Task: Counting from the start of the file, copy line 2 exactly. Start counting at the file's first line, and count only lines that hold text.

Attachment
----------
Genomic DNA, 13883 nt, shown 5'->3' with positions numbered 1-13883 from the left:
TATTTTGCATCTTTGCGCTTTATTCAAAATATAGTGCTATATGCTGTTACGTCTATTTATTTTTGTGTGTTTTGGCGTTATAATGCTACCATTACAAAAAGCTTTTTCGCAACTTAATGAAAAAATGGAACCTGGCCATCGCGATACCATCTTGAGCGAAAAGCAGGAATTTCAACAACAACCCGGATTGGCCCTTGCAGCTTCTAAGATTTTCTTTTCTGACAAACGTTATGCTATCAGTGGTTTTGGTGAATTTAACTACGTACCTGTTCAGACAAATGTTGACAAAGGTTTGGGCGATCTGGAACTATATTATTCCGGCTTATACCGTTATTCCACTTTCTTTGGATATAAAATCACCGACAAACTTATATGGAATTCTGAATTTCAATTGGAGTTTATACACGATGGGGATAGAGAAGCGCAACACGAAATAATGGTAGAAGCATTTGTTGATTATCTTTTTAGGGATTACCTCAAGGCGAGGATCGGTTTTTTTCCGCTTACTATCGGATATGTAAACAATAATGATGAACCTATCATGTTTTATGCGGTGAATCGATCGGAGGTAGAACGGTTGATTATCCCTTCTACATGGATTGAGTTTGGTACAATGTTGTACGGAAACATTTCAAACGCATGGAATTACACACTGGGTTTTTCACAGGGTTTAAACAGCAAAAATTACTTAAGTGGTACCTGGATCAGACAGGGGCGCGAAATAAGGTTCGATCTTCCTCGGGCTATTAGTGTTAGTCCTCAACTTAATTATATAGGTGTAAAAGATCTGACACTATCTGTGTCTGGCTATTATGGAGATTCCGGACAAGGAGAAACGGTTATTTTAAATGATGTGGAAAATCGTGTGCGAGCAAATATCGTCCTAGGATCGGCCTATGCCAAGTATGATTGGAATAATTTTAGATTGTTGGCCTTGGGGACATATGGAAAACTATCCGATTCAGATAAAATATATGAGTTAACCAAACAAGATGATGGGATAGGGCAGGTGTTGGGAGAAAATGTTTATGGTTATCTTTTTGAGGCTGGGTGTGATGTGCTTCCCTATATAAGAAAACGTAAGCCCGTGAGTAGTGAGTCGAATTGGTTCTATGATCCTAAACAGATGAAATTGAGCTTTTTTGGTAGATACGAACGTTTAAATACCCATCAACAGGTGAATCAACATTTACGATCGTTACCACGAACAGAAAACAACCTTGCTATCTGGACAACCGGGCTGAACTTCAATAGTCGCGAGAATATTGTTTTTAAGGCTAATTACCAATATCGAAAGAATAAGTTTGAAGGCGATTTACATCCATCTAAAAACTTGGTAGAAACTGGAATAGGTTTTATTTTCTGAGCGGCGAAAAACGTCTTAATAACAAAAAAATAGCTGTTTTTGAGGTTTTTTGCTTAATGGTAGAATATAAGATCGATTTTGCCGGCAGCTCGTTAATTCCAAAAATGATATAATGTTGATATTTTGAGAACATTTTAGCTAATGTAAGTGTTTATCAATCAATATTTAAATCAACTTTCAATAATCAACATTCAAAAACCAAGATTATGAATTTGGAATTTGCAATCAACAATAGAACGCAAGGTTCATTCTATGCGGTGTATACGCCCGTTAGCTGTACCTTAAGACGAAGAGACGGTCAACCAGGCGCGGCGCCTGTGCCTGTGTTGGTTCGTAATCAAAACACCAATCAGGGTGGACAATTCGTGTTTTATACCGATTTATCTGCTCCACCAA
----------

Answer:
TATTTTGCATCTTTGCGCTTTATTCAAAATATAGTGCTATATGCTGTTACGTCTATTTATTTTTGTGTGTTTTGGCGTTATAATGCTACCATTACAAAAAGCTTTTTCGCAACTTAATGAAAAAATGGAACCTGGCCATCGCGATACCATCTTGAGCGAAAAGCAGGAATTTCAACAACAACCCGGATTGGCCCTTGCAGCTTCTAAGATTTTCTTTTCTGACAAACGTTATGCTATCAGTGGTTTTGGTGAATTTAACTACGTACCTGTTCAGACAAATGTTGACAAAGGTTTGGGCGATCTGGAACTATATTATTCCGGCTTATACCGTTATTCCACTTTCTTTGGATATAAAATCACCGACAAACTTATATGGAATTCTGAATTTCAATTGGAGTTTATACACGATGGGGATAGAGAAGCGCAACACGAAATAATGGTAGAAGCATTTGTTGATTATCTTTTTAGGGATTACCTCAAGGCGAGGATCGGTTTTTTTCCGCTTACTATCGGATATGTAAACAATAATGATGAACCTATCATGTTTTATGCGGTGAATCGATCGGAGGTAGAACGGTTGATTATCCCTTCTACATGGATTGAGTTTGGTACAATGTTGTACGGAAACATTTCAAACGCATGGAATTACACACTGGGTTTTTCACAGGGTTTAAACAGCAAAAATTACTTAAGTGGTACCTGGATCAGACAGGGGCGCGAAATAAGGTTCGATCTTCCTCGGGCTATTAGTGTTAGTCCTCAACTTAATTATATAGGTGTAAAAGATCTGACACTATCTGTGTCTGGCTATTATGGAGATTCCGGACAAGGAGAAACGGTTATTTTAAATGATGTGGAAAATCGTGTGCGAGCAAATATCGTCCTAGGATCGGCCTATGCCAAGTATGATTGGAATAATTTTAGATTGTTGGCCTTGGGGACATATGGAAAACTATCCGATTCAGATAAAATATATGAGTTAACCAAACAAGATGATGGGATAGGGCAGGTGTTGGGAGAAAATGTTTATGGTTATCTTTTTGAGGCTGGGTGTGATGTGCTTCCCTATATAAGAAAACGTAAGCCCGTGAGTAGTGAGTCGAATTGGTTCTATGATCCTAAACAGATGAAATTGAGCTTTTTTGGTAGATACGAACGTTTAAATACCCATCAACAGGTGAATCAACATTTACGATCGTTACCACGAACAGAAAACAACCTTGCTATCTGGACAACCGGGCTGAACTTCAATAGTCGCGAGAATATTGTTTTTAAGGCTAATTACCAATATCGAAAGAATAAGTTTGAAGGCGATTTACATCCATCTAAAAACTTGGTAGAAACTGGAATAGGTTTTATTTTCTGAGCGGCGAAAAACGTCTTAATAACAAAAAAATAGCTGTTTTTGAGGTTTTTTGCTTAATGGTAGAATATAAGATCGATTTTGCCGGCAGCTCGTTAATTCCAAAAATGATATAATGTTGATATTTTGAGAACATTTTAGCTAATGTAAGTGTTTATCAATCAATATTTAAATCAACTTTCAATAATCAACATTCAAAAACCAAGATTATGAATTTGGAATTTGCAATCAACAATAGAACGCAAGGTTCATTCTATGCGGTGTATACGCCCGTTAGCTGTACCTTAAGACGAAGAGACGGTCAACCAGGCGCGGCGCCTGTGCCTGTGTTGGTTCGTAATCAAAACACCAATCAGGGTGGACAATTCGTGTTTTATACCGATTTATCTGCTCCACCAA